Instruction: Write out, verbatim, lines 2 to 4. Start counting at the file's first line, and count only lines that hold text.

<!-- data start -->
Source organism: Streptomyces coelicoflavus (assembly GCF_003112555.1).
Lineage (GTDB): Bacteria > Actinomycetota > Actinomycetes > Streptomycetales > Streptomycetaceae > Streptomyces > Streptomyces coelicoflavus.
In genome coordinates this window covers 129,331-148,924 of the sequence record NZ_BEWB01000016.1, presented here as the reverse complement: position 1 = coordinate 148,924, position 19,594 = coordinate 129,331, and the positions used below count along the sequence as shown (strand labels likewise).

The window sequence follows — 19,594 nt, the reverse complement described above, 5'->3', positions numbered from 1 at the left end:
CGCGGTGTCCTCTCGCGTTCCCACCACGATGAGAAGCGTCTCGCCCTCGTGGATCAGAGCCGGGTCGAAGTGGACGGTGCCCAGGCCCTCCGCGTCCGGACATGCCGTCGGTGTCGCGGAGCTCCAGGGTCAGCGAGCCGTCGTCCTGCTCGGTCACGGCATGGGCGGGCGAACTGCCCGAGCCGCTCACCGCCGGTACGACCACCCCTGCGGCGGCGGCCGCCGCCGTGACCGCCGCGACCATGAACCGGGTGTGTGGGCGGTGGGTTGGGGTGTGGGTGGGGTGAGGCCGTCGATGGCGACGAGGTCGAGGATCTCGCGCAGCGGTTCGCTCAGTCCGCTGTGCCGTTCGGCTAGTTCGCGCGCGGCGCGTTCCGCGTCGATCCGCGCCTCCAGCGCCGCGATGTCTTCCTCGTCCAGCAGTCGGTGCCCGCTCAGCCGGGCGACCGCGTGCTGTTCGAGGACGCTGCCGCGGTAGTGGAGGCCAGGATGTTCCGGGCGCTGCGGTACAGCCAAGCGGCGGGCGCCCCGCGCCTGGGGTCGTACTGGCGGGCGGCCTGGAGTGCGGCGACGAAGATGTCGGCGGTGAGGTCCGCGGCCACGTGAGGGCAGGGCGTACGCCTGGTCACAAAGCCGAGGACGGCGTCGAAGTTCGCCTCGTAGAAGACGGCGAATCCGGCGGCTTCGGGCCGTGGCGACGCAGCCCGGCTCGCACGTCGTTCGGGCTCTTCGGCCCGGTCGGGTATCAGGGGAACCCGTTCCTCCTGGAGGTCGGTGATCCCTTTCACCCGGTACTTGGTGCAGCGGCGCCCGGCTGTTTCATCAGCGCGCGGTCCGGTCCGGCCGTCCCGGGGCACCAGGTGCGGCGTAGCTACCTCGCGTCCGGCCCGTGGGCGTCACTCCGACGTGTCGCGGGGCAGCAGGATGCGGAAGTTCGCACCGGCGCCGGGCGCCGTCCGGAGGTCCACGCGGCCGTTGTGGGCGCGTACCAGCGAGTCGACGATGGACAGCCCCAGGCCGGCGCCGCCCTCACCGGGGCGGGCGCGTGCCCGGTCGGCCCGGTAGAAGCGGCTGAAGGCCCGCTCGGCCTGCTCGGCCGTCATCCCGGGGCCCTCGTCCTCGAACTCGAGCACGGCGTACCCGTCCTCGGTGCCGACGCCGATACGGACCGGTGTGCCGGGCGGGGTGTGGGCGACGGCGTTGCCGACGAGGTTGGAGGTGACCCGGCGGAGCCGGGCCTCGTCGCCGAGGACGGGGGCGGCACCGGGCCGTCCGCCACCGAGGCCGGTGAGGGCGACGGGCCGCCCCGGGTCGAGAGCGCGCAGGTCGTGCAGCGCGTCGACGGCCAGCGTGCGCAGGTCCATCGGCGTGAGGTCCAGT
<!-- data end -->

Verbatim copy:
Lineage (GTDB): Bacteria > Actinomycetota > Actinomycetes > Streptomycetales > Streptomycetaceae > Streptomyces > Streptomyces coelicoflavus.
In genome coordinates this window covers 129,331-148,924 of the sequence record NZ_BEWB01000016.1, presented here as the reverse complement: position 1 = coordinate 148,924, position 19,594 = coordinate 129,331, and the positions used below count along the sequence as shown (strand labels likewise).

The window sequence follows — 19,594 nt, the reverse complement described above, 5'->3', positions numbered from 1 at the left end: